All posts tagged: Reunion

The Final Reunions I Never Had

(Photos: Courtesy of Lauren Young; Photo Collage: Helen Jane Hearn/TueNight.com) There are reunions you look forward to in life. For these gatherings, you plan to lose a few pounds ahead of time, book hotel rooms and rekindle memories by looking though old photo albums and yearbooks. And then there are the impromptu reunions. They are the unplanned, emotional and raw. I keep an altar of sorts on my nightstand. It’s a place to reunite the spirits I love. The ones who were taken from us too soon. *** I met my friend Chris Vicente in a Nazism and Fascism class in college during our junior year at Penn State. He had just returned from a semester in Rome, and I was immediately drawn to his Euro style: the horn-rimmed glasses, the bouffy, big 80s hair and a fabulous fashion sense. We didn’t know each other, but figured we should. And that’s how the friendship started. Turns out we shared a birthday (July 8), a passion for life, dancing and a love of men, although I …

What the Bullied Girl Taught Me

(Collage by Helen Jane Hearn/TueNight) Reunions are like reflections. At least, that’s the thought I had after a recent high-school class reunion, though I could apply the same sentiment to family reunions, or really any encounter with people I haven’t seen in years. For at least a moment, you flash back to how you remember them — and yourself — at that time. Then there’s the inevitable question, “what have you been doing since I last saw you?” A friend once told me our reactions arc over time, much like our responses. At early reunions, like the five- or ten-year, familiarity still tends to run strong. You’ve stayed in touch with many old friends. They know what you’ve been doing. The range of individual achievements and failures remains fairly consistent. Many graduated college and got their first job; some got married. I was moving to New York. I was on my way up. By the 15th year, though, you start reflecting on the things you had planned for when you grew up. Because now you are grown up. You are what you are going to be. Is …

Snapshots of a 100+ Person Family Picnic

Laurie’s great grandparents (center), grandfather (right) and grandfather’s youngest brother (left). (Photo courtesy Laurie White) When I was a teenager I loathed family reunions. “How is school?” “Where do you plan to go to college?” “Do you have a boyfriend?” Questions that have no real answers. Adolescent hell. I loved my aunts and uncles, and even when I was at my most socially awkward, “I hate it,” “I don’t know,” and “hell no” seemed like dismissive answers, and would have for sure gotten me in trouble. I opted for “Fine,” “I don’t know — University of Maryland, probably,” and “Uh, no.” Simple and marginally true. Our summer picnic on the Chesapeake Bay and the yearly Christmas party were non-negotiable family obligations, however. And even at 15 I knew that these huge events — and my family — were too important to skip, no matter how I felt about it. My grandfather was the oldest of 18 siblings born over a span of 20 years. No one in his generation moved from the DC area, so …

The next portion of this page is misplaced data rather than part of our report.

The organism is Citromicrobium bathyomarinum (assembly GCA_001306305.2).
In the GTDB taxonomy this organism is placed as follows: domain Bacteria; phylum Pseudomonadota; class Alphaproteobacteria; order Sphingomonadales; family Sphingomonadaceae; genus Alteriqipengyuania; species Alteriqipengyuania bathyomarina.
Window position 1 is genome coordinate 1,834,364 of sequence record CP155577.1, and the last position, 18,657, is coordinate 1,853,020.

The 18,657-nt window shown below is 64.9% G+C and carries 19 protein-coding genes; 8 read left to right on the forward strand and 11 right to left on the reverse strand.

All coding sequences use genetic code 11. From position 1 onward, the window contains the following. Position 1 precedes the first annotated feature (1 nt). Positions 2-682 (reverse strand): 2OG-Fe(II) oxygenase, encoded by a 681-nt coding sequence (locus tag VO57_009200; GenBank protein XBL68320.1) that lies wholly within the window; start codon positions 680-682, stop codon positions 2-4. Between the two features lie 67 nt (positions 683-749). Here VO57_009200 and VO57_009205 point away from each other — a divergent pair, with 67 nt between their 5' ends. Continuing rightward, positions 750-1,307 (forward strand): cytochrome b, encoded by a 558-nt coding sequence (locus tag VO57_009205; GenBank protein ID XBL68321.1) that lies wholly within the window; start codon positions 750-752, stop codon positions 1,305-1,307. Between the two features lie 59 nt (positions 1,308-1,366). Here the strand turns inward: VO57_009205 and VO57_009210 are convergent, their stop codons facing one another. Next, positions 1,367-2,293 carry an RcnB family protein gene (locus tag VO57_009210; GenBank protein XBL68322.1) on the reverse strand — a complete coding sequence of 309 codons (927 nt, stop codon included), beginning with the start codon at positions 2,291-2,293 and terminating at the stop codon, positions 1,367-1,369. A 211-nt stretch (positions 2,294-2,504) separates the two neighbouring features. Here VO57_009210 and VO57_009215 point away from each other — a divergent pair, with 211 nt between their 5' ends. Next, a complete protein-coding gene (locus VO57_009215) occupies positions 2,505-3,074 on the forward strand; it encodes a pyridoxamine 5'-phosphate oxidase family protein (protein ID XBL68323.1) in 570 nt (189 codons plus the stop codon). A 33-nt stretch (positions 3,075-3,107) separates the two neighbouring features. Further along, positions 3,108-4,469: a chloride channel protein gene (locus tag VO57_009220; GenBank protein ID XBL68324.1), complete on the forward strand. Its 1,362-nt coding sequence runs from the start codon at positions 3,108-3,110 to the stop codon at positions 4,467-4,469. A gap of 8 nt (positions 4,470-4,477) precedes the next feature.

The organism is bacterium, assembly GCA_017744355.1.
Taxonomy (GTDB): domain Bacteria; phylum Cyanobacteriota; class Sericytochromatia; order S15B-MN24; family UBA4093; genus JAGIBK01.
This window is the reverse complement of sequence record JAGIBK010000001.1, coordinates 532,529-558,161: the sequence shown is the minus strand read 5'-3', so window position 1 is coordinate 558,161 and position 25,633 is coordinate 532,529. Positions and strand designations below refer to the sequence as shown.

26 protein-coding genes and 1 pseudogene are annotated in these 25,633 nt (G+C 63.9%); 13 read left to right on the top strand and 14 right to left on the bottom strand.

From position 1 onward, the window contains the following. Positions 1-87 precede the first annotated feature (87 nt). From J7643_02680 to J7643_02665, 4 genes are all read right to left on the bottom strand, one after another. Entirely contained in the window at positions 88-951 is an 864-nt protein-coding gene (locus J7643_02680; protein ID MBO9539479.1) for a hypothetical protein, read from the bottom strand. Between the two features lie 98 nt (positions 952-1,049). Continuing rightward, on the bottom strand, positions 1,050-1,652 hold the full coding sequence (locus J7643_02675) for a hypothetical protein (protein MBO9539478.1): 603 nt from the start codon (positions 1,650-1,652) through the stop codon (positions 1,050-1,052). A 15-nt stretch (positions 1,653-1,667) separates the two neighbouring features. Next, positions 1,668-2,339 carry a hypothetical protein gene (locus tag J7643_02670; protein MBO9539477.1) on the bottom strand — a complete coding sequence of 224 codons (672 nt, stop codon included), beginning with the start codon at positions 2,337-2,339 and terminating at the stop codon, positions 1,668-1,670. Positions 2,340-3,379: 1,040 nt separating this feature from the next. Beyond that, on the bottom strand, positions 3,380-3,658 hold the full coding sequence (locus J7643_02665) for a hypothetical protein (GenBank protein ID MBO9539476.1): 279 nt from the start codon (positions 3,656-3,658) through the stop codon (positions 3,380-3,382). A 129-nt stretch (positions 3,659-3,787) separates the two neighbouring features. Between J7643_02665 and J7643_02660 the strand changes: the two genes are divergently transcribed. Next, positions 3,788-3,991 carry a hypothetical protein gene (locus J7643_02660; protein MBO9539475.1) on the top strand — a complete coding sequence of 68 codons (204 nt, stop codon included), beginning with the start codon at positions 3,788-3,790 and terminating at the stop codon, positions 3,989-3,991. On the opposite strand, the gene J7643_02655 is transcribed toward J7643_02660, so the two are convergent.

What’s Your Best Reunion Story? [VIDEO]

Are you still the same nerd at your high school reunion? When you're at your annual family get-together, is your aunt still pressuring you (at 45) to "settle down and have kids, already"? Tell us your funniest, most ridiculous reunion story. Bonus points for forgotten names. It's super easy to record a video right from your phone or screen and hit submit, so join us in the fun. You'll have 22 seconds to tell your story and you can redo as many times as you want to get it right. And don't be disappointed if it takes a few minutes for your video to show up; we're doing some light monitoring behind the scenes.

Reconnecting with Lenny from Leningrad

(Photo: Google Maps) The other night I was nestled in bed like a snug bug in the rug, or some other insect facing imminent extermination, about to drift off to sleep, when suddenly I had a thought. This in and of itself was not remarkable, as I often have thoughts, and the ones before visiting slumberland tend to range from “I wonder if I have an undiagnosed and incurable disease” to “I hope that North Korea putting Austin on the To Attack List isn’t giving Austin NYC-type delusions of grandeur.” But that particular evening, I had a different thought. See, after spending time working on my masterpiece I wondered why I never bothered to look up Lenny from Leningrad on Facebook. In case you hadn’t yet hacked into my computer to read a draft of From Russia With Baggage (working title), from the age of zero to 9, when my parents and I left the Soviet Union, Lenny was my boyfriend. That was in 1975. Or 1976, I’m not great with dates. I liked Lenny …

Margit’s Note: Don’t You (Forget About Me)

Images from Romy and Michele’s High School Reunion (Collage: Nancy Gonzalez/TueNight.com) We relate to people through certain time chunks in our lives — the high school chunk, the college chunk, that first job, the second, the time we moved to Chicago, the time we moved back. We have all these various “eras” that include different friends, favorite haunts, routes we drove, routines we’ve long since replaced, various versions of ourselves. Facebook has kept some of us in touch, blending our eras into one big slush pile of pals, but in-person reunions truly take us back. “Remember when Louis did that lawn job in Elliot’s front yard?” “Holy shit, yes. He had some crazy car.” “He had a Camaro!” I hadn’t seen or talked to Luke or Emily or Mana or Mark in 30 years but here we were conjuring up 30-year-old memories at our high school reunion. How short we (girls) hemmed our school kilts, terror-inspiring teachers, the nice ones, too (Mrs. Allen!), walking to school across the golf course, smoking clove cigarettes in the parking lot. “Wait, …